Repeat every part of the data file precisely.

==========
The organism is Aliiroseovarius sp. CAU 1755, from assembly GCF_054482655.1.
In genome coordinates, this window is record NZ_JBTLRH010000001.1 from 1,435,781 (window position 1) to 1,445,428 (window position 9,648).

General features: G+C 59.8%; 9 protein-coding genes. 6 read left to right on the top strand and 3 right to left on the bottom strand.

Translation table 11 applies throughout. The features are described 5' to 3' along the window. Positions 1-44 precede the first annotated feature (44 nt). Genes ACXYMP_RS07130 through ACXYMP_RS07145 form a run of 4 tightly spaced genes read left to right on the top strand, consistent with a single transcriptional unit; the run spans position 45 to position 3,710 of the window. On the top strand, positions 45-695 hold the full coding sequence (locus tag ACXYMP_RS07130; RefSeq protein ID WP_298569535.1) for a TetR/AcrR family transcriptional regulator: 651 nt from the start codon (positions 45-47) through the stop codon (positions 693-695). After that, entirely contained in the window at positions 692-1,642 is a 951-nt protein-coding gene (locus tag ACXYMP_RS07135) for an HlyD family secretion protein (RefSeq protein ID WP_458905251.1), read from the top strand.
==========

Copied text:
The organism is Aliiroseovarius sp. CAU 1755, from assembly GCF_054482655.1.
In genome coordinates, this window is record NZ_JBTLRH010000001.1 from 1,435,781 (window position 1) to 1,445,428 (window position 9,648).

General features: G+C 59.8%; 9 protein-coding genes. 6 read left to right on the top strand and 3 right to left on the bottom strand.

Translation table 11 applies throughout. The features are described 5' to 3' along the window. Positions 1-44 precede the first annotated feature (44 nt). Genes ACXYMP_RS07130 through ACXYMP_RS07145 form a run of 4 tightly spaced genes read left to right on the top strand, consistent with a single transcriptional unit; the run spans position 45 to position 3,710 of the window. On the top strand, positions 45-695 hold the full coding sequence (locus tag ACXYMP_RS07130; RefSeq protein ID WP_298569535.1) for a TetR/AcrR family transcriptional regulator: 651 nt from the start codon (positions 45-47) through the stop codon (positions 693-695). After that, entirely contained in the window at positions 692-1,642 is a 951-nt protein-coding gene (locus tag ACXYMP_RS07135) for an HlyD family secretion protein (RefSeq protein ID WP_458905251.1), read from the top strand.